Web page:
At these goal progress meetings, make sure to stay open to other opportunities or threats that might be coming your way that will impact your main financial goal.

For example, our client was threatened by one of their main supplier to increase the prices by 6%. This was going to impact the cash flow adversely by -£15,561. And even though our client was still going to achieve their financial stability, with or without this “surprise” we encouraged them to negotiate the time of change, whilst looking for an alternative supplier.

Rewrite your goals every morning

This is the first major thing that successful people repeatedly do with their goals.

They rewrite their goals, in their notebook, every single morning and every single evening. They visualise how they want things to be. They envision the benefits they are going to experience as a result of the fulfilment of their main financial goal.

Eventually, after writing it daily, every single day for the rest of your life, you would either come to belie it or abandon it altogether.

This is what we call self-actualisation.

And the more you believe it, the more you will find ways to fulfil it.

You can’t truly believe that you can achieve a goal, until you have really internally digested and you feel it being really close. Sometimes this takes longer than you might think.

Just because you want a goal and you understand the merits of achieving it, does not mean you truly believe you’re capable of reaching it.

The biggest change I made to my life, when it came to writing out and executing goals, was rewriting them every single day.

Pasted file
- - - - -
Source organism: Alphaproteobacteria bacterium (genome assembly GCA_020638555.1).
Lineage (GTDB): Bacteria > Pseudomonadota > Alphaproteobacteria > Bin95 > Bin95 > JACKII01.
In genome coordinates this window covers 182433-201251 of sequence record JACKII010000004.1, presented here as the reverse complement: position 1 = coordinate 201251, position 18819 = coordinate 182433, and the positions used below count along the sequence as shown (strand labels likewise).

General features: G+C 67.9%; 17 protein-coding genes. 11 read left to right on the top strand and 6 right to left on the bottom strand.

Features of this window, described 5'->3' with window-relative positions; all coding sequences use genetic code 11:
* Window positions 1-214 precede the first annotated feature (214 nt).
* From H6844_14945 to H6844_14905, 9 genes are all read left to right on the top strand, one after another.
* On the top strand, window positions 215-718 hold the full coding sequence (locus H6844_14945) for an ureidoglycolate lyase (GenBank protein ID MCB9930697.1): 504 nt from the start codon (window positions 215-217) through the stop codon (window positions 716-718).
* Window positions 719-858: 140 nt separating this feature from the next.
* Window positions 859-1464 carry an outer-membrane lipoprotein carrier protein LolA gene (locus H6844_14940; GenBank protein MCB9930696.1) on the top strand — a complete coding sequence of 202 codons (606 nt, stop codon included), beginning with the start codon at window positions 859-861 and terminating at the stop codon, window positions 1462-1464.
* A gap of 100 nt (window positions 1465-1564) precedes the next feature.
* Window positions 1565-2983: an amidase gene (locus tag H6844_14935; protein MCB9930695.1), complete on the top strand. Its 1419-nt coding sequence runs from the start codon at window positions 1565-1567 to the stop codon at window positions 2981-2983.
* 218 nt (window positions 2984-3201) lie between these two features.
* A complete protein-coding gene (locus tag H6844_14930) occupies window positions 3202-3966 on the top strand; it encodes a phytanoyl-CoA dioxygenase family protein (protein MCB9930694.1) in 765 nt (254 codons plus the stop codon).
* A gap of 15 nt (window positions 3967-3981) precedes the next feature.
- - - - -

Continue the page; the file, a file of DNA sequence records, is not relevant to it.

The first thing I did when I woke up was to rewrite my goals, from a new, refreshed position.

I’ll rewrite the same financial goal over and over and over, until I’ve achieved it.

Not just into I believe it, but until I’ve achieved it!

Interestingly, for the first week or two weeks, it looks like you are rewriting the same thing over and over. But eventually, you will make subtle changes to your goals. You will learn to write them in a more positive way, as you write them you’ll understand what is important about the goal and what you should focus on.

Someone who rewrites their goals daily will have a very different perspective on that goal, six months after their first attempt at writing it.

It’s vital that you rewrite your goals daily, in order for you to truly internalise the goal.

It’s also the easiest way to remind yourself what to focus on every day. Your focus will certainly create atmosphere for others to help you achieve your goals, also. People on your team, people you are working with, your customers etc.

Make sure you can understand and explain “why”

As you are rewriting your goals, and as you are rereading them and internalising them, challenge yourself on the goals and ask yourself “why is this important to me?”

Jim Rohn says “the reason for the house, is stronger than the house”. The reason why you want to own a larger house is a stronger motivator, than just owning a nice house. The difference between wanting to impress your neighbours, and wanting to give an individual bedroom to your two new children, is a vastly different motivator.

If you can truly understand, explain and even justify your “why”, every single time you reread your goals, your motivation will be much stronger. And you will come to a greater understanding of the essence of this goal and why it is important to you and your business.

It can’t be this easy?

Honestly? It is. It’s very easy to do. The problem is that it’s easy to not do also. It’s hard to consistently write your goals, envision, internalise. But it is worth it.

And when you are ready to move forward with the fulfilment of your financial goal, you can start becoming more specific. You can use the Money Multiplier for CEOs to translate your main goal into more specific sub-goals to bring yourself closer to your main goal and its achievement.

You money goals should be about cash flow. Focusing your attention on revenue solely will not change your financial situation unless you translate your financial goals into cash. You can download the Money Multiplier for CEOs below to do the work for you. Good luck!

Money multiplier for ceos